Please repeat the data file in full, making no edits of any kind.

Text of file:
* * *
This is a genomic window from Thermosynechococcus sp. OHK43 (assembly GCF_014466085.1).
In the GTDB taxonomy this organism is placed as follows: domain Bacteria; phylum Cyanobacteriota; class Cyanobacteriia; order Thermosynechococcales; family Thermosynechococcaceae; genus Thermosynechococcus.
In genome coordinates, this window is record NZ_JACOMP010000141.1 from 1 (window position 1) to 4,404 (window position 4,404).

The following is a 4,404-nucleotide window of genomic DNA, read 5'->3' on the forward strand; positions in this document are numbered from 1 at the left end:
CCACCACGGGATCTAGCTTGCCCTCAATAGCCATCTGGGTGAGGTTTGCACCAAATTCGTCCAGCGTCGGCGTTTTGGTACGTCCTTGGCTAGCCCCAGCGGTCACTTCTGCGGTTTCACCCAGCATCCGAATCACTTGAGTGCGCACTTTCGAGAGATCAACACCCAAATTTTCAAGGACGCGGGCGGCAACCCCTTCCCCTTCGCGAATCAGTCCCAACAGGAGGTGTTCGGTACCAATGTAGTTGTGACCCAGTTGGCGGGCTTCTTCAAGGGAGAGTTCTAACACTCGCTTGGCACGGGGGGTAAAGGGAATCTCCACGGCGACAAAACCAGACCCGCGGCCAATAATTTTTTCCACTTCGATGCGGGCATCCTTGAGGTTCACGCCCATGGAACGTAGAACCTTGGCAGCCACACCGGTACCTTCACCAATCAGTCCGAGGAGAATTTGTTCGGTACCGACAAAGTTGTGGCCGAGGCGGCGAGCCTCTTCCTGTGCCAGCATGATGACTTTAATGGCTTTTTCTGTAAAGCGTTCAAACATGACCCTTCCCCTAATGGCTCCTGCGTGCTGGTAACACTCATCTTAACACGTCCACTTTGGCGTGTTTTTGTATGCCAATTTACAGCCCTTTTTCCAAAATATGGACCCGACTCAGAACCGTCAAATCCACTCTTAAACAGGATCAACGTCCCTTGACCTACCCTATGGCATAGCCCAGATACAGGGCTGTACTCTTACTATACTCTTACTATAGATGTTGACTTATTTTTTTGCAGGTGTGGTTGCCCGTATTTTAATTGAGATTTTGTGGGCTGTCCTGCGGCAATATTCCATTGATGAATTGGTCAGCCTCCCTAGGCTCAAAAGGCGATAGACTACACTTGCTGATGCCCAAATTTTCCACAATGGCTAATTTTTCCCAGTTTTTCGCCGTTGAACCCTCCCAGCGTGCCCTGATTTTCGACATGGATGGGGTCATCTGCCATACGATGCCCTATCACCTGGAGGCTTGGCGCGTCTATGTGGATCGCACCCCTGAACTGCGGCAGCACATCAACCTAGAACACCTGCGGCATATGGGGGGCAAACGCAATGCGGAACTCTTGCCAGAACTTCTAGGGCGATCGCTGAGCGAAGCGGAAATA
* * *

This is a genomic window from Thermosynechococcus sp. OHK43 (assembly GCF_014466085.1).
In the GTDB taxonomy this organism is placed as follows: domain Bacteria; phylum Cyanobacteriota; class Cyanobacteriia; order Thermosynechococcales; family Thermosynechococcaceae; genus Thermosynechococcus.
In genome coordinates, this window is record NZ_JACOMP010000141.1 from 1 (window position 1) to 4,404 (window position 4,404).

The following is a 4,404-nucleotide window of genomic DNA, read 5'->3' on the forward strand; positions in this document are numbered from 1 at the left end:
CCACCACGGGATCTAGCTTGCCCTCAATAGCCATCTGGGTGAGGTTTGCACCAAATTCGTCCAGCGTCGGCGTTTTGGTACGTCCTTGGCTAGCCCCAGCGGTCACTTCTGCGGTTTCACCCAGCATCCGAATCACTTGAGTGCGCACTTTCGAGAGATCAACACCCAAATTTTCAAGGACGCGGGCGGCAACCCCTTCCCCTTCGCGAATCAGTCCCAACAGGAGGTGTTCGGTACCAATGTAGTTGTGACCCAGTTGGCGGGCTTCTTCAAGGGAGAGTTCTAACACTCGCTTGGCACGGGGGGTAAAGGGAATCTCCACGGCGACAAAACCAGACCCGCGGCCAATAATTTTTTCCACTTCGATGCGGGCATCCTTGAGGTTCACGCCCATGGAACGTAGAACCTTGGCAGCCACACCGGTACCTTCACCAATCAGTCCGAGGAGAATTTGTTCGGTACCGACAAAGTTGTGGCCGAGGCGGCGAGCCTCTTCCTGTGCCAGCATGATGACTTTAATGGCTTTTTCTGTAAAGCGTTCAAACATGACCCTTCCCCTAATGGCTCCTGCGTGCTGGTAACACTCATCTTAACACGTCCACTTTGGCGTGTTTTTGTATGCCAATTTACAGCCCTTTTTCCAAAATATGGACCCGACTCAGAACCGTCAAATCCACTCTTAAACAGGATCAACGTCCCTTGACCTACCCTATGGCATAGCCCAGATACAGGGCTGTACTCTTACTATACTCTTACTATAGATGTTGACTTATTTTTTTGCAGGTGTGGTTGCCCGTATTTTAATTGAGATTTTGTGGGCTGTCCTGCGGCAATATTCCATTGATGAATTGGTCAGCCTCCCTAGGCTCAAAAGGCGATAGACTACACTTGCTGATGCCCAAATTTTCCACAATGGCTAATTTTTCCCAGTTTTTCGCCGTTGAACCCTCCCAGCGTGCCCTGATTTTCGACATGGATGGGGTCATCTGCCATACGATGCCCTATCACCTGGAGGCTTGGCGCGTCTATGTGGATCGCACCCCTGAACTGCGGCAGCACATCAACCTAGAACACCTGCGGCATATGGGGGGCAAACGCAATGCGGAACTCTTGCCAGAACTTCTAGGGCGATCGCTGAGCGAAGCGGAAATA